Ediscovery Data Collection: Fact v. Fiction

Friday, November 4, 2016 by Thought Leadership Team


Getting off to a good start in an ediscovery project or computer forensics investigation is paramount. This places extreme scrutiny on the left-hand EDRM activities – namely, identification, preservation and data collection. However, developing the proper collection strategy in a specific matter is anything but turnkey. There are a number of reasonable methods for collecting data, which are often dictated by the facts and circumstances of the case. If you are new to capturing data, or a veteran with many projects under your belt, take five minutes to brush up on these fallacies and facts around data collection.

1. Fiction: Bit-by-bit imaging is required for a forensically sound collection. Fact: As discussed by Nick Pietig, one of Kroll Ontrack’s consulting professionals, data needs to be collected with an eye toward preventing spoliation, while preserving metadata and ensuring defensibility. In most cases, a full forensic image is not needed and an active data capture will suffice for civil litigation. However, some matters (such as employment cases where a key player is suspected of intentionally deleting information) and some organizations (such as those in regulated industries or with global operations) prefer bit-by-bit imaging, because it is perceived to be the “safest" collection method, capable of standing up to rigorous scrutiny. Despite the type of data collection required, every collection must be forensically sound – meaning that all the files are preserved, along with the associated metadata necessary to prove that the information is authentic. To learn more, check out Nick’s data collection video.

2. Fiction: The volume of data collected is decreasing because of better targeting of key custodians. Fact: According to the 2015 edition of Kroll Ontrack’s “Pulse Benchmarks,” the average number of custodians in a data collection is decreasing, from 65 in 2008 to 16 in 2014. In no small part, this trend is likely due to the fact that cost-conscious litigants are leveraging new collection methods and advanced pre-filtering technologies, combined with more effective custodian interviews. However, the overall volume of data in a collection is relatively stable or even slightly increasing, with 444 GBs collected on average in 2008 and 482 GBs collected on average in 2014. Even though parties are collecting data more diligently and custodian counts per matter continue to decline, big data is driving up data volumes per custodian, resulting in increased data volumes per case.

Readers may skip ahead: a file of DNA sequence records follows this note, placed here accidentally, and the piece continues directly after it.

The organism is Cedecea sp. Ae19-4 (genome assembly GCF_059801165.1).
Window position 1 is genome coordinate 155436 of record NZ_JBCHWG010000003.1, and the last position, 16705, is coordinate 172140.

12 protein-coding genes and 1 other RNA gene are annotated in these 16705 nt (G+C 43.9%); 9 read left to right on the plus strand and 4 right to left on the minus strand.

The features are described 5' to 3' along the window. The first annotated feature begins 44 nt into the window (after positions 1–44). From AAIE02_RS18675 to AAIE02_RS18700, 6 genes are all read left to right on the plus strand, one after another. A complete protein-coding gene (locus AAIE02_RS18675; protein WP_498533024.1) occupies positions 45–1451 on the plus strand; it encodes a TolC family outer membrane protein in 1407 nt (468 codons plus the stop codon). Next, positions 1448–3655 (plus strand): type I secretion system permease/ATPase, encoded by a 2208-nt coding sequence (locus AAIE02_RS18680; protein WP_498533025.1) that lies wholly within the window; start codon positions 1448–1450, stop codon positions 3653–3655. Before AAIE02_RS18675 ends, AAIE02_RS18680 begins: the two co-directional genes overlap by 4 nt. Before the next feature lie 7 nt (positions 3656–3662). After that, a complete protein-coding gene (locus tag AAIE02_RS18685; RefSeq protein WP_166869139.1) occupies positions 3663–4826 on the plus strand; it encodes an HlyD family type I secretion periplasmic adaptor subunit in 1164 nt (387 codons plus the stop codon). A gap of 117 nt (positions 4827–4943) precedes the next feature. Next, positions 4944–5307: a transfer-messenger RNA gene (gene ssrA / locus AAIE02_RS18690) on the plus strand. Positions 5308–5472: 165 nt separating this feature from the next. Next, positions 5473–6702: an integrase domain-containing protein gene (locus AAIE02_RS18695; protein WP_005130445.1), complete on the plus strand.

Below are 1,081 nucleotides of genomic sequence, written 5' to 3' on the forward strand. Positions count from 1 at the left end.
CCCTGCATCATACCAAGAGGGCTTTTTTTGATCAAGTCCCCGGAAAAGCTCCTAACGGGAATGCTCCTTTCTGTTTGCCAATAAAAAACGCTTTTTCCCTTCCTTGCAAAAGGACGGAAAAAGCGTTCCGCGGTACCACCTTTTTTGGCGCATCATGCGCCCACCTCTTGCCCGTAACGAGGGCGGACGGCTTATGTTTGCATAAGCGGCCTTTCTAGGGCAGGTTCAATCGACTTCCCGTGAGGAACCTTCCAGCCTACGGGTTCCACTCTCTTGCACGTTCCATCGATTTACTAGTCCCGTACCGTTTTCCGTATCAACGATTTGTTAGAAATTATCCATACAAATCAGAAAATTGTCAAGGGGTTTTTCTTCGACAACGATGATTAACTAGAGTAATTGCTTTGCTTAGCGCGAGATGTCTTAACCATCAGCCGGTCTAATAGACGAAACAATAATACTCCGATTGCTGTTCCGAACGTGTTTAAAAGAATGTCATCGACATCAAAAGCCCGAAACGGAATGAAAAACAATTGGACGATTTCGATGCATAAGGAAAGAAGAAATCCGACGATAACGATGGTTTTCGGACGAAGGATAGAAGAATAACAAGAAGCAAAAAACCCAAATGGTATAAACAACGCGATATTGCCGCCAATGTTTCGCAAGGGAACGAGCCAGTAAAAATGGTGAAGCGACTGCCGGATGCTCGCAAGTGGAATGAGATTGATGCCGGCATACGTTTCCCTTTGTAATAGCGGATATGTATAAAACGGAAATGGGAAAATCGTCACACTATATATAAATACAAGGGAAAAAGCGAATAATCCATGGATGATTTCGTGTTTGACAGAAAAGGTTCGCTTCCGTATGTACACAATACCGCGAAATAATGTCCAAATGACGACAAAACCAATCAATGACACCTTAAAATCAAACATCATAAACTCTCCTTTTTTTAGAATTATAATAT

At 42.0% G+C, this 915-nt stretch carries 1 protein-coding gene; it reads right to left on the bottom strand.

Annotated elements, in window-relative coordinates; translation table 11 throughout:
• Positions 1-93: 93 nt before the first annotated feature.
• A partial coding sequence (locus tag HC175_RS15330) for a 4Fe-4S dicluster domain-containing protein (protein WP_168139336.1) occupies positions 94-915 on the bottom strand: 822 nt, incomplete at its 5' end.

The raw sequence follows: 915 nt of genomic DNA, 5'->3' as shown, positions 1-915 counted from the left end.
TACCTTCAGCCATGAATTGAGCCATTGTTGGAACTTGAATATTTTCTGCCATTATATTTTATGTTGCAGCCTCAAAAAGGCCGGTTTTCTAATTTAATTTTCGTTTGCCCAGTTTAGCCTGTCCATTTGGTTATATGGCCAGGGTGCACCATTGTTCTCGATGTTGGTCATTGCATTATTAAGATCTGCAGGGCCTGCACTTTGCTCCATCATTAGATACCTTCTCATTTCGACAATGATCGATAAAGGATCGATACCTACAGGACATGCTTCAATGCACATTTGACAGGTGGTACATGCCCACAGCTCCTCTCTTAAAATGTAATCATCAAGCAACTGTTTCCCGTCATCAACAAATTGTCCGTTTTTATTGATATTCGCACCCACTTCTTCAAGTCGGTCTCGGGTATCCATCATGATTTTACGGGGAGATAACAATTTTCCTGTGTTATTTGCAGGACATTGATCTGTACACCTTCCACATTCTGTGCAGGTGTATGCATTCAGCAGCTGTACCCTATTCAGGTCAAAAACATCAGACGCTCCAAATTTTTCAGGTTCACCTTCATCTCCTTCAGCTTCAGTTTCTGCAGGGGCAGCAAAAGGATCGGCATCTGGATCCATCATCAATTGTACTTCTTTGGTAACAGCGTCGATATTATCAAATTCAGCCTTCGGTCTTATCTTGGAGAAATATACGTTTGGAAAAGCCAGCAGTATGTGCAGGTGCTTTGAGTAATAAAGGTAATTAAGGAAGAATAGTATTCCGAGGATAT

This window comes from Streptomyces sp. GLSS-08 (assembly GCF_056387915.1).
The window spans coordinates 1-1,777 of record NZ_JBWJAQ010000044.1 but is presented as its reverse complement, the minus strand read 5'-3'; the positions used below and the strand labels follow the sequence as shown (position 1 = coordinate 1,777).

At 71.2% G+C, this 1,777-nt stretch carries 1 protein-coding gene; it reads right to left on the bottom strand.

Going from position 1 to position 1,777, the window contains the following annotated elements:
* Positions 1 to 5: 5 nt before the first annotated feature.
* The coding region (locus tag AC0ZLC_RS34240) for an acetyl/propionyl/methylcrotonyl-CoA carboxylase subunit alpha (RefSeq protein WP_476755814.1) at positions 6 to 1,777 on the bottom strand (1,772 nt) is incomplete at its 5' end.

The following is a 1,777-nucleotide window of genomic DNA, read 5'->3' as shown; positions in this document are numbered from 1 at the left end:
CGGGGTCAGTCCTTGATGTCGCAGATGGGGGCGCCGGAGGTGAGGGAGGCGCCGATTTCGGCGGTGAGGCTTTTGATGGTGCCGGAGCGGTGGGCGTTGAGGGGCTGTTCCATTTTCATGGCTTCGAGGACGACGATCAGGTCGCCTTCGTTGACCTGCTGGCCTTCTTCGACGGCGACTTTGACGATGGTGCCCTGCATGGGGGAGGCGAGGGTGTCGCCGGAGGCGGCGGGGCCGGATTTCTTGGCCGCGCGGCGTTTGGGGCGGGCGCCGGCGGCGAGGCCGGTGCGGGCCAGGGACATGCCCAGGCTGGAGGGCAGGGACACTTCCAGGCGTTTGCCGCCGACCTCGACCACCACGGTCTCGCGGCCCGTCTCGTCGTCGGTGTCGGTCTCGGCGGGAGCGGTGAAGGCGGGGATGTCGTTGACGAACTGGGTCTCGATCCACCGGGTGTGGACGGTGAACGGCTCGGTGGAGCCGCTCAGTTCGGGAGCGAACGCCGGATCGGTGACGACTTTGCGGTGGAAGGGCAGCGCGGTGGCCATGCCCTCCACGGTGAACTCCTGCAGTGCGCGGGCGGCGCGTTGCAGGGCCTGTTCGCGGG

3. Fiction: Once you collect data, it must be transported for further processing or investigation offsite. Fact: In many situations, after data is collected, it is transported to some other location for further analysis. However, there are scenarios where data cannot leave its premise. For example, some organizations, under certain circumstances, request that collection and filtering efforts be completed onsite to prevent the transport of irrelevant and sensitive data. In these situations, technology has evolved to collect, filter and process data onsite, so it never leaves the premises. Find out more about this mobile technology by reading a recent mobile discovery case study.

4. Fiction: Collection processes, once proven, need never change. Fact: Because security measures, operating systems and devices are constantly evolving, collection processes also need to continually adapt. For example, new encryption protocols across all types of devices – from mobile devices to the cloud – are resulting in freshened collection protocols. As such, collection professionals need to research new techniques, investigate tools and perform tests to ensure the collection will accurately capture targeted data. If you are interested in learning more, don’t miss Kroll Ontrack’s November 16 webinar, Mobile Device Investigations: From Android to iPhone and Back, where Jason Bergerson will boost your understanding of how to leverage data from mobile devices in a forensically-sound manner.